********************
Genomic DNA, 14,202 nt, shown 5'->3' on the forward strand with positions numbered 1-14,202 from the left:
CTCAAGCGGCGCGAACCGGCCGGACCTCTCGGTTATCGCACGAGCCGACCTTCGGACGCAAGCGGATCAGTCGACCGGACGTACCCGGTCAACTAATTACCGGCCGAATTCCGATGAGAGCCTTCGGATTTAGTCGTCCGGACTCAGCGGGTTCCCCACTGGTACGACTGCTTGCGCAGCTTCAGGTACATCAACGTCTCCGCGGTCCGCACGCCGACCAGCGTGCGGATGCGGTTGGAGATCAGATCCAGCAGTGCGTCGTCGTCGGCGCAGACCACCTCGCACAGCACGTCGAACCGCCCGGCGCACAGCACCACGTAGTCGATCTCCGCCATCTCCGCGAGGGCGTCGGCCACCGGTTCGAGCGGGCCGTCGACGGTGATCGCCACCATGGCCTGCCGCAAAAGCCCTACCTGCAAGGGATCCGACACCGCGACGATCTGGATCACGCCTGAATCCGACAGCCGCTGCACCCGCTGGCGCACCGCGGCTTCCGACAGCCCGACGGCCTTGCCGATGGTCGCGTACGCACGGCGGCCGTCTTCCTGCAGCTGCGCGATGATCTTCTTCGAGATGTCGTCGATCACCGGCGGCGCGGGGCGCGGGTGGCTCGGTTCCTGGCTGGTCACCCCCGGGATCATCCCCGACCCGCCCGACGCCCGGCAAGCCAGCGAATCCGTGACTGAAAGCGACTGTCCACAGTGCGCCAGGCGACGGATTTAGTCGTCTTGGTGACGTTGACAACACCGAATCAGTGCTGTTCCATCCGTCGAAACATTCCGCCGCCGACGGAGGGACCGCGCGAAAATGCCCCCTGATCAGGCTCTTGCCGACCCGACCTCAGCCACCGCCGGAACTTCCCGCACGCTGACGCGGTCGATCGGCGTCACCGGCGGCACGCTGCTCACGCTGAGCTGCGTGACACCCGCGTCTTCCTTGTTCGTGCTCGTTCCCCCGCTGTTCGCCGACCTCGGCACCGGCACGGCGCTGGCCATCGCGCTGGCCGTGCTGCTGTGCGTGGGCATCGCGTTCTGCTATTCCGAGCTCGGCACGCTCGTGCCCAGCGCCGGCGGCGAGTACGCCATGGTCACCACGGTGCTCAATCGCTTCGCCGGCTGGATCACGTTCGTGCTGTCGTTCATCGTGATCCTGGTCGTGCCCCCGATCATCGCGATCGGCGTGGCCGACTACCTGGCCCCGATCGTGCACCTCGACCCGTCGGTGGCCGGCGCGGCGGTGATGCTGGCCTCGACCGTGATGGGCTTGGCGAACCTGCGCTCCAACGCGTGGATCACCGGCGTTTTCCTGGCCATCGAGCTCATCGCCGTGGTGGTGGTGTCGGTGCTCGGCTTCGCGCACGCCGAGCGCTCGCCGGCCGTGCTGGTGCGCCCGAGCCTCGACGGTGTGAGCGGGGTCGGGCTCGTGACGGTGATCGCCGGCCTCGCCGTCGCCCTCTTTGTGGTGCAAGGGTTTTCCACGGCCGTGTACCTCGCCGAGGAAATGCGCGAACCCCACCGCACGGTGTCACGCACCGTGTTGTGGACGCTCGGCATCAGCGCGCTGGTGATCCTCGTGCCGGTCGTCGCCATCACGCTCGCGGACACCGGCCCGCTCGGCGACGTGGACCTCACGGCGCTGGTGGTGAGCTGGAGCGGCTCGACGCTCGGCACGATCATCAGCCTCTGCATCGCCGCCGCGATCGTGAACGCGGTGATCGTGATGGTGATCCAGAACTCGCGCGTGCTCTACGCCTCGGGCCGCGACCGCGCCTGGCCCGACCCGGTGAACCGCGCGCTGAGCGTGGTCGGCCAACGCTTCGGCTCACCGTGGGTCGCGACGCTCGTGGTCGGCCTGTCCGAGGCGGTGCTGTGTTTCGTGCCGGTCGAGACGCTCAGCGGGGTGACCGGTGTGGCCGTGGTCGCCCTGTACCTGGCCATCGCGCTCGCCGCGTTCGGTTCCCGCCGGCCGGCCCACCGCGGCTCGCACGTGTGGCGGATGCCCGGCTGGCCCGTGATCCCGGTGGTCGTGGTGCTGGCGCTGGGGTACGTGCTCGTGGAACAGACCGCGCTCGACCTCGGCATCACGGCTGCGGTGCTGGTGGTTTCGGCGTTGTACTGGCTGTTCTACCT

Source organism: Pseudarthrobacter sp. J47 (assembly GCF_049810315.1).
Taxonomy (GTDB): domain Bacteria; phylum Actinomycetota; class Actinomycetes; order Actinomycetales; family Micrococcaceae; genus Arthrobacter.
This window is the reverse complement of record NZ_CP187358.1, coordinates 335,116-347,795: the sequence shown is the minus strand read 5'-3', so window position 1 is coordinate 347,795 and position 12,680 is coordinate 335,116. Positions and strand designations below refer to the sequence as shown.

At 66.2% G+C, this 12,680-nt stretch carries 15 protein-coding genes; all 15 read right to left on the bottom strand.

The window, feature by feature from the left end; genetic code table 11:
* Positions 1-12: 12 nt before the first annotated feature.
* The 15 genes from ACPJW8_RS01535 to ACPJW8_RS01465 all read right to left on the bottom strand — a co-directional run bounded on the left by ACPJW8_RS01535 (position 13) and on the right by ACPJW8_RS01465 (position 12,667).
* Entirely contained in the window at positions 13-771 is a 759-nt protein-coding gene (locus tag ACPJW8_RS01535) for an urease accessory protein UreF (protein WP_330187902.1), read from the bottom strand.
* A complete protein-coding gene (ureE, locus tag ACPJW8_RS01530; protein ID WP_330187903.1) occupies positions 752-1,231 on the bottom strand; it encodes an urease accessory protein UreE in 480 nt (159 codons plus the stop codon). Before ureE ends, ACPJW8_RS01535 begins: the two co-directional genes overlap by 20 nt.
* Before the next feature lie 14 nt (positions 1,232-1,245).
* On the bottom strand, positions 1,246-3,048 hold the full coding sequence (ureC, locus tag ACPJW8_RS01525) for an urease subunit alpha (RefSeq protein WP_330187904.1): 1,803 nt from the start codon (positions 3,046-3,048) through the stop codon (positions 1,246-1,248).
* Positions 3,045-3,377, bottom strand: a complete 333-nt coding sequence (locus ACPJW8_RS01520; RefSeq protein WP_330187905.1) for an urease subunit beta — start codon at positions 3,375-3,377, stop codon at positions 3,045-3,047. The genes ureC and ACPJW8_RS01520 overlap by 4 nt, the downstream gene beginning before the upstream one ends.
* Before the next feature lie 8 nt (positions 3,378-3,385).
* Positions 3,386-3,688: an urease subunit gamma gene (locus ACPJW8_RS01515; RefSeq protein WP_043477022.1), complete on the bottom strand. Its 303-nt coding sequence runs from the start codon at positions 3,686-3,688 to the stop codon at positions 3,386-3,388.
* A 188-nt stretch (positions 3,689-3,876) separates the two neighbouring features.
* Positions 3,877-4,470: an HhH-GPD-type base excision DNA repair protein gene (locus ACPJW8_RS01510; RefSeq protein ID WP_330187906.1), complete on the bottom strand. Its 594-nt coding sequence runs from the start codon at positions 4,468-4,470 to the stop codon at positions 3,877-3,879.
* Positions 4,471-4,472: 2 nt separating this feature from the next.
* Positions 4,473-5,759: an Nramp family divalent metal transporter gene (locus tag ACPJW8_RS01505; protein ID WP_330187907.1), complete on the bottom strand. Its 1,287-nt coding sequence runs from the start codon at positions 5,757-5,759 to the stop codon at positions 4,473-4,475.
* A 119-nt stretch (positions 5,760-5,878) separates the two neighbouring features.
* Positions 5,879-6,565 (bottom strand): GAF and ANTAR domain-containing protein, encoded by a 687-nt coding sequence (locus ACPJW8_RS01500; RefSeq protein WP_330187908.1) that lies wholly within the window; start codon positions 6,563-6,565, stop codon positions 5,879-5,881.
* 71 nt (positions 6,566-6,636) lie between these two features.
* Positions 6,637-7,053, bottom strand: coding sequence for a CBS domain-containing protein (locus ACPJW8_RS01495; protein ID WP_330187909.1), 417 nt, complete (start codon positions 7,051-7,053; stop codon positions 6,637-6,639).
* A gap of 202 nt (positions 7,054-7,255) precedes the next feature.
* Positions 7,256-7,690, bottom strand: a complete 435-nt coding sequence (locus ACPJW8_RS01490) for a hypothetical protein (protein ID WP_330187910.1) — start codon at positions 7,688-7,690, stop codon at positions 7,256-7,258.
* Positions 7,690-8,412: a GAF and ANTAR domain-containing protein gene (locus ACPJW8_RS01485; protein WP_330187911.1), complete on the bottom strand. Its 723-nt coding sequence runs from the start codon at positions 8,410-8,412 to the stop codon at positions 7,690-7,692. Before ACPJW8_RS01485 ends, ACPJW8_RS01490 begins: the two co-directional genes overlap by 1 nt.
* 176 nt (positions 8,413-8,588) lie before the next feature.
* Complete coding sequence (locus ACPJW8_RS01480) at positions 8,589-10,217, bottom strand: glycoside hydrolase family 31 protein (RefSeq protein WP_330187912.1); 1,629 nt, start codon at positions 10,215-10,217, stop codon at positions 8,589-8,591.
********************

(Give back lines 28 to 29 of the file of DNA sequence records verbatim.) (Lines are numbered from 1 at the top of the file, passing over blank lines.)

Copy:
* 176 nt (positions 8,413-8,588) lie before the next feature.
* Complete coding sequence (locus ACPJW8_RS01480) at positions 8,589-10,217, bottom strand: glycoside hydrolase family 31 protein (RefSeq protein WP_330187912.1); 1,629 nt, start codon at positions 10,215-10,217, stop codon at positions 8,589-8,591.